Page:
“I had a position at Smith Barney, which is now Citi, in investment banking,” Heffes related. “Meeting with CEOs, flying around the country—a high-level job for a young person. But I was burnt out on New York City. So I made a bad decision.” Heffes traveled to Newport Beach, California, for a job interview.
“I saw the beach out the window,” he said, “and then didn’t hear a word about the job from the interviewer. I just said yes. I didn’t perform due diligence. And it was a disaster.”
Lesson learned? “Run toward good opportunities, not away from bad situations,” said Heffes. “You can always leave a job or a school—but make sure you’re being thoughtful and doing it for the right reasons.”
A few months later, in 1992, Heffes landed a job back in investment banking, but in Minneapolis, where he’s lived ever since. When he started a family, Heffes left that industry and soon became the chief financial officer for a technology startup.
“We were valued at $600 million,” Heffes remembered. “Then came the crash in 2000. Our value plummeted down to $175 million.”
But while that experience was not a financial success, Heffes said, it was a professional success. “I got my first experience as a CFO.”
One more bit of turbulence was still in store for Heffes before his run of success with Winmark. He was hired as the CFO for another technology startup, then quit after 45 days. “There were things I didn’t like from an ethics standpoint,” he said. “I had ignored all the warning signs about the management team.”
An M.B.A. student in the Cushing classroom pressed Heffes for more details, and he obliged. “The CEO asked me to do a cash flow projection, and we realized we’d be out of money 11 months sooner than we thought,” Heffes recalled. “I wasn’t comfortable with the business plan he was putting forward.”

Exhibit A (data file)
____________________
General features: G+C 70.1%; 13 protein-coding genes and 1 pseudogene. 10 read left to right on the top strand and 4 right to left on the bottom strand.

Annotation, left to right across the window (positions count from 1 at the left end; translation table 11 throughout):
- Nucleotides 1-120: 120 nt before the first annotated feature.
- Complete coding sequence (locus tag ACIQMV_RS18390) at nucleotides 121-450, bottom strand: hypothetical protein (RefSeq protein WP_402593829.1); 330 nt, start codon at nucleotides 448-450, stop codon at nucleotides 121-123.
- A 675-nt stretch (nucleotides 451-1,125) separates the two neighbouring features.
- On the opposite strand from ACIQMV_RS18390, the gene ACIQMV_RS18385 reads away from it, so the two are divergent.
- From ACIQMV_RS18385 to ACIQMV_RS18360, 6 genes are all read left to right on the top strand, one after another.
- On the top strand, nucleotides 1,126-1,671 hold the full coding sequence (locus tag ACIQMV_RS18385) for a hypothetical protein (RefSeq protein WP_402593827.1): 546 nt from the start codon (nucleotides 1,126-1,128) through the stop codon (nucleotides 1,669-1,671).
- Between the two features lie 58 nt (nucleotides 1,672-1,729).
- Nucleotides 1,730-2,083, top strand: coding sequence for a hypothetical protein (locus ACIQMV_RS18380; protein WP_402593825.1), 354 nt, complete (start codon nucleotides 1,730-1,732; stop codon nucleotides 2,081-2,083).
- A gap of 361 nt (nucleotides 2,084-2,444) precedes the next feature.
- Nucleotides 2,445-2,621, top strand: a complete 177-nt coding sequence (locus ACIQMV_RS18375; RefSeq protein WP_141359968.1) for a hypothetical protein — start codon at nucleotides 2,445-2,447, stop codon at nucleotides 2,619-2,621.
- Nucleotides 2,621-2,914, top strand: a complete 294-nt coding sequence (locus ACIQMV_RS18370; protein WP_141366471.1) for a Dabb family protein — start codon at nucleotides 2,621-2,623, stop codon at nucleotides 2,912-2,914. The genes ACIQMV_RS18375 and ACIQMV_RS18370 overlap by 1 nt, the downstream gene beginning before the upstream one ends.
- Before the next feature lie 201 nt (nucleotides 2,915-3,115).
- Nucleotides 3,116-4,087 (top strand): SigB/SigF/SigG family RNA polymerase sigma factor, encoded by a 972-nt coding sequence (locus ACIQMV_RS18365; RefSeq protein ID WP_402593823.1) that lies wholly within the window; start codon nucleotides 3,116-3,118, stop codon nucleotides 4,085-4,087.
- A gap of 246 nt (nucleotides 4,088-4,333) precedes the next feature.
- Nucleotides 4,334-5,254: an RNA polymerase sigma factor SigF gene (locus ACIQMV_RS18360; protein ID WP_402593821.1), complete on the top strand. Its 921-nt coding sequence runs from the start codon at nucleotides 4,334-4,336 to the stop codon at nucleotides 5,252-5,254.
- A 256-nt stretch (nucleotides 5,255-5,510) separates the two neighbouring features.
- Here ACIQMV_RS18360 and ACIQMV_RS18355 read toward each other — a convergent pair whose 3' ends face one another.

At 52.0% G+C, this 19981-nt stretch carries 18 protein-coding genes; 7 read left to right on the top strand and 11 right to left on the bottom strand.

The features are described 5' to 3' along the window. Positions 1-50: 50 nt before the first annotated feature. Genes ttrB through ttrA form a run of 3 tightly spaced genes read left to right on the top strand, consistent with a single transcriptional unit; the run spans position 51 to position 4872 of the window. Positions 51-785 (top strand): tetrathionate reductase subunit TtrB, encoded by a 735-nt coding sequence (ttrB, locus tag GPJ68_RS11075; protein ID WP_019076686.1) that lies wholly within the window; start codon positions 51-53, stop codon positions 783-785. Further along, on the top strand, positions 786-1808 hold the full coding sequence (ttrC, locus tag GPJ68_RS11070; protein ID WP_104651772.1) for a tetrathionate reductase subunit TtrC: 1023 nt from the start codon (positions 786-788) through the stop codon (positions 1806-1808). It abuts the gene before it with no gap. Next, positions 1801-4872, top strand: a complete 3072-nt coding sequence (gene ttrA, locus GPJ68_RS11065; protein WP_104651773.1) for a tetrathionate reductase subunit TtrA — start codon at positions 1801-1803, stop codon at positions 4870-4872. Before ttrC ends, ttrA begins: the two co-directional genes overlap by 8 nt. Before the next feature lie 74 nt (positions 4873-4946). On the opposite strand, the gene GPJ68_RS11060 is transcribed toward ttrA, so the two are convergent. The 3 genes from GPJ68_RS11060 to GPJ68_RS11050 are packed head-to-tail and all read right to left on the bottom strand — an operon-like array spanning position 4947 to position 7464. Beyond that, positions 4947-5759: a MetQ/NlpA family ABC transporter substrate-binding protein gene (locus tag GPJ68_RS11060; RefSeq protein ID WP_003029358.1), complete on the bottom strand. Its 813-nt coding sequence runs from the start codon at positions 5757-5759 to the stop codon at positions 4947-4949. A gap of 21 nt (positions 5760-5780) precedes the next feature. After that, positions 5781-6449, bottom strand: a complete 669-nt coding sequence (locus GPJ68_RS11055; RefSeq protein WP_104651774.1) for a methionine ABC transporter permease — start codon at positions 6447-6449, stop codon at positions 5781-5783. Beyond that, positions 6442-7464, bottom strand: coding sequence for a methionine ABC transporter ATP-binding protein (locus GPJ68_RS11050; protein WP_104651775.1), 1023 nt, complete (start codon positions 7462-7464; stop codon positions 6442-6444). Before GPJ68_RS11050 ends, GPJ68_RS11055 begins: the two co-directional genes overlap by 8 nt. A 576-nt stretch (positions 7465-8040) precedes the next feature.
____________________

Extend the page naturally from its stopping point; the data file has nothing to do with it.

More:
“That must have been a hard conversation,” the student suggested.
“It was hard,” agreed Heffes. “But I couldn’t do what he was asking—go to people I knew and try to raise money with a business plan I didn’t believe in.”
The takeaway: “Learn how to properly evaluate risk.” Heffes hadn’t fully weighed the risks inherent in ignoring those warning signs while considering taking the job, he said.
“How do you know if you’ve properly evaluated risk?” another student asked.
“You don’t know until it’s over!” Heffes answered with a laugh. “If you never commit, you’re over-evaluating. If you jump into everything, you’re underevaluating.”
A pro’s take
It can help to find a mentor, Heffes added. “Make connections with people older than you—non-family professionals. Say, ‘Hey, I’ve got this job offer,’ or ‘this business plan,’ and ask their advice. Ultimately, you have to own the decision, but get some data first.”
As is customary with Lunch with an Entrepreneur guests, after Heffes concluded his talk and Q&A, he stuck around and met with any and all students who wanted to introduce themselves or ask him questions not for public consumption. (Some of the speakers this fall even held official “office hours” the day of the luncheon.)
As the crowd trickled out, Chanwoo reflected on the various Lunch speakers he’d heard this semester. “There are so many different paths to success,” he said, adding, “of course, we know this in theory. You can read this kind of stuff in self-help books. But it’s a totally different feel when you hear it in person from someone with real experience in industry.”
“I feel it’s my responsibility to give back,” Heffes said earlier, when asked why he returned to the Heights to speak with students. “It’s easy to give money; it’s more important to give of your time and resources. And if I can help one student, it’s all worth it.”
Patrick L. Kennedy, Morrissey College ’99, is a writer in Boston and the co-author of Bricklayer Bill: The Untold Story of the Workingman’s Boston Marathon.